5.The exposed image is developed by washing in water.

6.Construction of the exposure unit starts with the printing frame, the tanning lamp and assorted

cleaning and restoring it. Whilst it is a very fine example, hardwood construction, steel back springs and thick beveled glass, two sheets of picture frame glass clasped with bulldog clips will get you going. Having got my frame the next stage was a UV light source required for these processes. The sun is used by many photo artists but as I do not live in either the South of France or California – the sun not too reliable a source around here in the UK I had to find an alternative. As long ago as the early 1990’s the late Roger Hicks writing in ‘Darkroom Magazine’ advised the use of a Philips face tanning lamp set on an upturned paper basket opposite a propped up printing frame would do the job. Just leave the room while it exposes the light through the negative. This works no problem, but does not make for a comfortable or productive working environment.

I paid £25 for mine but I see some very silly prices on the usual site for these. If you see one in working order at a car boot etc. buy it, even if you are not going to use it now, as you never know when the alternative photography printing bug may bite. I deployed my ‘O’ Level woodwork skills to construct a holding case around the Philips face tanning lamp sized to take the 10 x 12 contact printing frame with a closure door to facilitate being in the same room whilst UV light printing. The wood was thin standard exterior ply left over from building a shed, supported by softwood battens. Piano hinges and magnetic catches finished the job. Not pretty but it works. Having got this basic UV printing set up sorted I decided to start with the Cyanotype process, generally recognised as the easiest of these processes and a good place to start.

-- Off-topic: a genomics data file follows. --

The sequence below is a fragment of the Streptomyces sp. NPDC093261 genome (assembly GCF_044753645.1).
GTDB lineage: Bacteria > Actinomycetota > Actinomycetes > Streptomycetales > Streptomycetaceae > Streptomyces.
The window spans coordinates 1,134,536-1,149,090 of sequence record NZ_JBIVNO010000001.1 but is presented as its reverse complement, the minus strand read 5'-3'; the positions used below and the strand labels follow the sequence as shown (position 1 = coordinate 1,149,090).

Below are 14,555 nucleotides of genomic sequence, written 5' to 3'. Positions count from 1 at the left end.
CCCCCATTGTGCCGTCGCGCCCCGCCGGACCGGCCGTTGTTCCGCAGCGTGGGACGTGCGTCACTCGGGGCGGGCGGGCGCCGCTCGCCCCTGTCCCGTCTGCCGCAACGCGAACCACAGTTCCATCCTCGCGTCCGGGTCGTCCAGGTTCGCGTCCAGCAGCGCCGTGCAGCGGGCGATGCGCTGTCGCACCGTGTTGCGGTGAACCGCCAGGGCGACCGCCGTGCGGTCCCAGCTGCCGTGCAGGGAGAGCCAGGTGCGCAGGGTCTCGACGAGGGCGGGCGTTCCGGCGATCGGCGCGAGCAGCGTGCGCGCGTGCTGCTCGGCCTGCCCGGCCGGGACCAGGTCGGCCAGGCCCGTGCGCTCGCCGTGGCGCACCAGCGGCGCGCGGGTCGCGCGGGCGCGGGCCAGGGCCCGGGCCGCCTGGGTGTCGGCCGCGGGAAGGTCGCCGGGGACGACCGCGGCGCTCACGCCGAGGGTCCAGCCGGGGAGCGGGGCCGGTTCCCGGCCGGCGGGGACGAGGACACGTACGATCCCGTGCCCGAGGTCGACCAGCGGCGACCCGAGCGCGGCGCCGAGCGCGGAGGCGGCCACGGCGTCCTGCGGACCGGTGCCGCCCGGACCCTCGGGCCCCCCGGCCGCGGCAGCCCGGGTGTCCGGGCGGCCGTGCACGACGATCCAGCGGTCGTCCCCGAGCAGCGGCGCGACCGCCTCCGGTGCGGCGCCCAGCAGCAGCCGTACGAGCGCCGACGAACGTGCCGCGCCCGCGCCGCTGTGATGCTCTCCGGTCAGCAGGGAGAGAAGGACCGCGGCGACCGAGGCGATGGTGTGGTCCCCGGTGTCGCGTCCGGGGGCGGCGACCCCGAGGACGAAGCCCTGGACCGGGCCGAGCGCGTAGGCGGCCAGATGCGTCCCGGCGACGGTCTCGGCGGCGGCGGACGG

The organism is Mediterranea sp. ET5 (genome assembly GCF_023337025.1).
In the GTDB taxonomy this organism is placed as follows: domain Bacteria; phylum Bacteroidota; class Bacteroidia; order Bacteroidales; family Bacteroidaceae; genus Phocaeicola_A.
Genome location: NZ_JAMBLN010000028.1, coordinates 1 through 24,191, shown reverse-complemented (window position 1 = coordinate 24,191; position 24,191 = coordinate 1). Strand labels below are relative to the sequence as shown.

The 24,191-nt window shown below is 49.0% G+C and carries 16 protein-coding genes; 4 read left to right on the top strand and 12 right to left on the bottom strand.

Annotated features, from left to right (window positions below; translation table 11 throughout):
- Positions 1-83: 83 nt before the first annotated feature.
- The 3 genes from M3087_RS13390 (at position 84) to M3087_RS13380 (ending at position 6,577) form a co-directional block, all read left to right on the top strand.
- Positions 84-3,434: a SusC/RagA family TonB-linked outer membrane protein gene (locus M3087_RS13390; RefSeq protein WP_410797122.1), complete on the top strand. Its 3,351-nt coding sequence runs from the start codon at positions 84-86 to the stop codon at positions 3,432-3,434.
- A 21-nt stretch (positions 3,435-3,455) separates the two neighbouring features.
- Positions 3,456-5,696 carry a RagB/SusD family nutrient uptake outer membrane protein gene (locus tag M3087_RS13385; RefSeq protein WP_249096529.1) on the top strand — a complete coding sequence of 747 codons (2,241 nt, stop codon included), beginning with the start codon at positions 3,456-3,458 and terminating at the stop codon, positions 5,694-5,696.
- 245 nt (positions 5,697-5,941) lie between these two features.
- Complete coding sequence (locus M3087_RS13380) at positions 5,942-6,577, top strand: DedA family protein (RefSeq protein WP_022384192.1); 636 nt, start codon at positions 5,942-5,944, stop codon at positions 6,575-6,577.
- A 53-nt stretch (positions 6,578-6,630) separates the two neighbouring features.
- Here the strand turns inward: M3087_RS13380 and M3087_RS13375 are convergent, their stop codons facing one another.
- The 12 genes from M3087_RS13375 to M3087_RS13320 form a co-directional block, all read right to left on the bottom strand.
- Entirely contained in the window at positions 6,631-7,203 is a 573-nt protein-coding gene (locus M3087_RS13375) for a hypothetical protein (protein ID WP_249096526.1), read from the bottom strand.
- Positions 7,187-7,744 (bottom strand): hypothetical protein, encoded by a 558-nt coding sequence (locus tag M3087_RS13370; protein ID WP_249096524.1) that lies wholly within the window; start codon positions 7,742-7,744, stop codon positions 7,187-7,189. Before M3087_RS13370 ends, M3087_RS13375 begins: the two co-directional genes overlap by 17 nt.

7.The exposure unit nears completion with the tanning lamp in position.

8.The lamp is shown switched on with the lower hinged part raised.

Astwell Mill Pond, Zero 45 4x5 pinhole camera, Ilford Delta 400 film, Cyanotype.



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Salt Prints

Roger Harrison I was introduced to the salt printing process by Ken Keen FRPS on an RPS day at Gloucester Cathedral in 2019, although it wasn’t until lockdown that I started experimenting with salt prints myself.

Above: Wern Works – Abandoned aluminium works, Briton Ferry, South Wales where the wings of Concorde were reputedly made. Right: Transept, Ewenny Priory, Vale of Glamorgan – This is the right hand half of the JMW Turner painting ‘Ewenny Priory, Glamorganshire, painted around 1797.


Find out how you can receive a voucher worth ÂŁ25 from Analogue Wonderland on page 19


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Salt Prints

Roger Harrison The process was originally devised by William Henry Fox Talbot in the 1830s and consists of coating paper in a solution of salt water and then coating with a solution of silver nitrate. A negative is then placed in contact with the paper and exposed to UV light. It may then be toned, typically in gold, before ‘fixing’ in sodium thiosulphate (‘hypo’).